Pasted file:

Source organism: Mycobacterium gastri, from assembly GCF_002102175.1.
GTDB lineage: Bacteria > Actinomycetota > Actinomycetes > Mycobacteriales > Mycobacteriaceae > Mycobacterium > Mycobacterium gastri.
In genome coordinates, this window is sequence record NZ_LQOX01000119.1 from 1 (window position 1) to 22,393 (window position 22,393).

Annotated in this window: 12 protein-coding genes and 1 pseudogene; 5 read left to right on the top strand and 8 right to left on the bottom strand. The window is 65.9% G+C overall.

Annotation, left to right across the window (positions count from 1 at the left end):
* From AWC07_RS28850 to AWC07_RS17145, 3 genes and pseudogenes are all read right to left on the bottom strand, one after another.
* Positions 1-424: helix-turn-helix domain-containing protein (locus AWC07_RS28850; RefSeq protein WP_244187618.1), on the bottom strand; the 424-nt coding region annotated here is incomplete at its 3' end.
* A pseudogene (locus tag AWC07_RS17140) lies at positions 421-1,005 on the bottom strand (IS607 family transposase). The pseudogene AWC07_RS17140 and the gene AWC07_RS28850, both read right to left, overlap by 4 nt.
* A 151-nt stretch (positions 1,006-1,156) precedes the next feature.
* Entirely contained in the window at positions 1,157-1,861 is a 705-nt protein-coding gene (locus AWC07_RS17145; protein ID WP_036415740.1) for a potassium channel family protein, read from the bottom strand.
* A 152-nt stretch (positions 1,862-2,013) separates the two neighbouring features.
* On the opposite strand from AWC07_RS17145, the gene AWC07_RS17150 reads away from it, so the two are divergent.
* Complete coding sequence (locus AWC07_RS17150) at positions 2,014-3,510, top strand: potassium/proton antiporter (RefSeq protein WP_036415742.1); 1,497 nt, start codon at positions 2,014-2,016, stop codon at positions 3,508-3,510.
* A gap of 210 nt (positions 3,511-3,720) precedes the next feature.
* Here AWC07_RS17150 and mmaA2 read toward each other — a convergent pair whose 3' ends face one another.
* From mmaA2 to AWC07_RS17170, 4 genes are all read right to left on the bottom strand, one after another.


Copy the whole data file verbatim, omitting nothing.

Source organism: Mycobacterium gastri, from assembly GCF_002102175.1.
GTDB lineage: Bacteria > Actinomycetota > Actinomycetes > Mycobacteriales > Mycobacteriaceae > Mycobacterium > Mycobacterium gastri.
In genome coordinates, this window is sequence record NZ_LQOX01000119.1 from 1 (window position 1) to 22,393 (window position 22,393).

Annotated in this window: 12 protein-coding genes and 1 pseudogene; 5 read left to right on the top strand and 8 right to left on the bottom strand. The window is 65.9% G+C overall.

Annotation, left to right across the window (positions count from 1 at the left end):
* From AWC07_RS28850 to AWC07_RS17145, 3 genes and pseudogenes are all read right to left on the bottom strand, one after another.
* Positions 1-424: helix-turn-helix domain-containing protein (locus AWC07_RS28850; RefSeq protein WP_244187618.1), on the bottom strand; the 424-nt coding region annotated here is incomplete at its 3' end.
* A pseudogene (locus tag AWC07_RS17140) lies at positions 421-1,005 on the bottom strand (IS607 family transposase). The pseudogene AWC07_RS17140 and the gene AWC07_RS28850, both read right to left, overlap by 4 nt.
* A 151-nt stretch (positions 1,006-1,156) precedes the next feature.
* Entirely contained in the window at positions 1,157-1,861 is a 705-nt protein-coding gene (locus AWC07_RS17145; protein ID WP_036415740.1) for a potassium channel family protein, read from the bottom strand.
* A 152-nt stretch (positions 1,862-2,013) separates the two neighbouring features.
* On the opposite strand from AWC07_RS17145, the gene AWC07_RS17150 reads away from it, so the two are divergent.
* Complete coding sequence (locus AWC07_RS17150) at positions 2,014-3,510, top strand: potassium/proton antiporter (RefSeq protein WP_036415742.1); 1,497 nt, start codon at positions 2,014-2,016, stop codon at positions 3,508-3,510.
* A gap of 210 nt (positions 3,511-3,720) precedes the next feature.
* Here AWC07_RS17150 and mmaA2 read toward each other — a convergent pair whose 3' ends face one another.
* From mmaA2 to AWC07_RS17170, 4 genes are all read right to left on the bottom strand, one after another.